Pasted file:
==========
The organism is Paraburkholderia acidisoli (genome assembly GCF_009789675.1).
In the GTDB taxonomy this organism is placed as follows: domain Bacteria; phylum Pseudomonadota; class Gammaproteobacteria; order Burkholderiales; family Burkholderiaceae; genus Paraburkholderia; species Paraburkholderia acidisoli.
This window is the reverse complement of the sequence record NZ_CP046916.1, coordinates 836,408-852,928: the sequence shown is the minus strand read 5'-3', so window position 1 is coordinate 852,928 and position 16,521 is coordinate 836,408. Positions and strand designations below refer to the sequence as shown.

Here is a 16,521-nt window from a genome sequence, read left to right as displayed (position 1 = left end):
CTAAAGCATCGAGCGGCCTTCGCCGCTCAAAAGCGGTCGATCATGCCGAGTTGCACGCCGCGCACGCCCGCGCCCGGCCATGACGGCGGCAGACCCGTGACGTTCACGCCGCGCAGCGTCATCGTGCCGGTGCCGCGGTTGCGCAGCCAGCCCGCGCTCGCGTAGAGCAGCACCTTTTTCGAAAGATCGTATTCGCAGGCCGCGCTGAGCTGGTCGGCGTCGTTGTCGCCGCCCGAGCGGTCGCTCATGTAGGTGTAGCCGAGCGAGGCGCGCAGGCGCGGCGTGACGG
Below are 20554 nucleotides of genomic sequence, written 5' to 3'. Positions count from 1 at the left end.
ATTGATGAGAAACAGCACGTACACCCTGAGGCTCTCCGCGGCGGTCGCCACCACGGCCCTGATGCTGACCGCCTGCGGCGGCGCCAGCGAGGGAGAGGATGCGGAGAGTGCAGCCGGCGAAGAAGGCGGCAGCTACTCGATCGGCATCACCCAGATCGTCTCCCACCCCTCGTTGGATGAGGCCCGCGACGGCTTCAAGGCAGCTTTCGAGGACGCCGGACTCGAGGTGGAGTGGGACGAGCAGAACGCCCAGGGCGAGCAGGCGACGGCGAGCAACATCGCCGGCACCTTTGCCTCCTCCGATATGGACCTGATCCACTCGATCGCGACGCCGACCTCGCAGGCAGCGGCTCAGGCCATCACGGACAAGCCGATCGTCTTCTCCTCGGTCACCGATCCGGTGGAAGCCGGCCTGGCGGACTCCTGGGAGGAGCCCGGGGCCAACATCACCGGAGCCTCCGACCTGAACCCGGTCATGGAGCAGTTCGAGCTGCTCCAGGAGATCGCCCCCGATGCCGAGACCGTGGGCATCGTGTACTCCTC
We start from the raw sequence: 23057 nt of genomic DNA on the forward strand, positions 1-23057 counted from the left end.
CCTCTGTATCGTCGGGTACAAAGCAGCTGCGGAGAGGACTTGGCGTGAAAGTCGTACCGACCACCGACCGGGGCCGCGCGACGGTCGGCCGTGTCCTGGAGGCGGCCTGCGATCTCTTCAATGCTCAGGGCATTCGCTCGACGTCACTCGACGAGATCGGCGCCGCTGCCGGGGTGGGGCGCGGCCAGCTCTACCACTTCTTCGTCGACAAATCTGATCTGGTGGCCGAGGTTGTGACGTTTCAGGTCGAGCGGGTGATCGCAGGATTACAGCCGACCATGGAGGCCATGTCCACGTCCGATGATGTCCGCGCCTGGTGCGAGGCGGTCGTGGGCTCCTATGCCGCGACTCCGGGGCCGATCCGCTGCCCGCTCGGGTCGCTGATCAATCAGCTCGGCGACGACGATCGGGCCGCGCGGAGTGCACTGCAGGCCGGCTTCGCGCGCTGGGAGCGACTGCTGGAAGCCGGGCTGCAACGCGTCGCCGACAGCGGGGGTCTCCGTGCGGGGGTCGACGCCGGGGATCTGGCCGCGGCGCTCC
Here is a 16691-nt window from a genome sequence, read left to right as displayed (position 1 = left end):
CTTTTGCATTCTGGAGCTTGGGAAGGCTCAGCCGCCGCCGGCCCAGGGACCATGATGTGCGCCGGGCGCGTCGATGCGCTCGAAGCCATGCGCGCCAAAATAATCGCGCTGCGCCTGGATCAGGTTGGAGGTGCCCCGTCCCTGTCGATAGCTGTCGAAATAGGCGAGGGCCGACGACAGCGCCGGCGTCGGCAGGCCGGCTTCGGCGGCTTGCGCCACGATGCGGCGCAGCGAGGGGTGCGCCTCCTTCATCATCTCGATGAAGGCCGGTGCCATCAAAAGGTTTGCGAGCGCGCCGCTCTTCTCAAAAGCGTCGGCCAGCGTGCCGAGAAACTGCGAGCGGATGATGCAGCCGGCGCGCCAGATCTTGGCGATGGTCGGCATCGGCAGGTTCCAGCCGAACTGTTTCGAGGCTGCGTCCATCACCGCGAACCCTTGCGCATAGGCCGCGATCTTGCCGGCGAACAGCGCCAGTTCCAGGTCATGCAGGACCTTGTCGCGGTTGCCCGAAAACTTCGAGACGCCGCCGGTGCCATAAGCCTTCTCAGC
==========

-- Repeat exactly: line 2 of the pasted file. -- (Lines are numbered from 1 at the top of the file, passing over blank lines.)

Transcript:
In the GTDB taxonomy this organism is placed as follows: domain Bacteria; phylum Pseudomonadota; class Gammaproteobacteria; order Burkholderiales; family Burkholderiaceae; genus Paraburkholderia; species Paraburkholderia acidisoli.